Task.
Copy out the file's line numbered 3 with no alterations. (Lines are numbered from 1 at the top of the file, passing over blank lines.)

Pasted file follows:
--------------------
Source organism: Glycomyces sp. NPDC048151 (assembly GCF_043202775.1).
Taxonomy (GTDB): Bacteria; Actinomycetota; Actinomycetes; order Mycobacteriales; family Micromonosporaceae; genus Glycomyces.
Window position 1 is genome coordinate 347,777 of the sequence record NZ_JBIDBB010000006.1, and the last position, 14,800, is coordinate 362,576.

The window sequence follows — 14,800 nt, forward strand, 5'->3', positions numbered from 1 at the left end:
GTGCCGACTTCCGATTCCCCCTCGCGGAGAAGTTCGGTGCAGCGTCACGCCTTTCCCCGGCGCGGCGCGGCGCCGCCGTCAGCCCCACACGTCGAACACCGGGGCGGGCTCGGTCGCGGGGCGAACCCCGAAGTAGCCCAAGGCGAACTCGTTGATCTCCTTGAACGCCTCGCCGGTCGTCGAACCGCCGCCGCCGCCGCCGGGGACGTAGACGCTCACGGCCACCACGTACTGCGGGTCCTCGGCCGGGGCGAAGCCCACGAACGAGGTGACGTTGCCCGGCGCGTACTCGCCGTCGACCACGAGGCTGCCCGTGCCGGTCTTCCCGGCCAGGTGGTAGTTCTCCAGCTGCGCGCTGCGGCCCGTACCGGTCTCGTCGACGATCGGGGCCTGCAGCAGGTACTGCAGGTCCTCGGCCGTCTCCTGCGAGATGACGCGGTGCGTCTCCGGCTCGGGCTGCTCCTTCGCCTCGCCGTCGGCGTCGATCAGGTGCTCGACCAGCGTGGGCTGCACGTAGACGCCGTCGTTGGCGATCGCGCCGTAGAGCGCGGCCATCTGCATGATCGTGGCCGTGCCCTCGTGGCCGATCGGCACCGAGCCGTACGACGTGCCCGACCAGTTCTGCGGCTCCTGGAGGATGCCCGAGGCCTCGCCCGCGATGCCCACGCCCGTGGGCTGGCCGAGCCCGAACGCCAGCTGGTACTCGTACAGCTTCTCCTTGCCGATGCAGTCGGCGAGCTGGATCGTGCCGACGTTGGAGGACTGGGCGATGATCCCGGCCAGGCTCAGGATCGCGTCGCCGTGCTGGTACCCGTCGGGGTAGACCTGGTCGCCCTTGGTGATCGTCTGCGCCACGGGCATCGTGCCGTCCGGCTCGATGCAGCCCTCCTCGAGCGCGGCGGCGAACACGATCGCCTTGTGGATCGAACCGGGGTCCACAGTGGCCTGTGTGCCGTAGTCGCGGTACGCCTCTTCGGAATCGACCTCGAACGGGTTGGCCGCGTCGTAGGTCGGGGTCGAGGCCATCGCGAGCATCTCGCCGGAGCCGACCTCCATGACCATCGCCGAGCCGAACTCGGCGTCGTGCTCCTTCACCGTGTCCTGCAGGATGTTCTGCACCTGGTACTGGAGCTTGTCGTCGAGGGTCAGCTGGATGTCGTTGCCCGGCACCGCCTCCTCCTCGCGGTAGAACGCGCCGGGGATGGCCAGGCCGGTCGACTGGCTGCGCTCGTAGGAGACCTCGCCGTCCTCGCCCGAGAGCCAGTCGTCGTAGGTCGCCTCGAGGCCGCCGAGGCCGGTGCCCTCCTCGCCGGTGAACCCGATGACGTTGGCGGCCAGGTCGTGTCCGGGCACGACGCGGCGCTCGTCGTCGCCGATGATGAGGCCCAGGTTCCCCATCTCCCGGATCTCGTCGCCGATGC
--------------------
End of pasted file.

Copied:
Window position 1 is genome coordinate 347,777 of the sequence record NZ_JBIDBB010000006.1, and the last position, 14,800, is coordinate 362,576.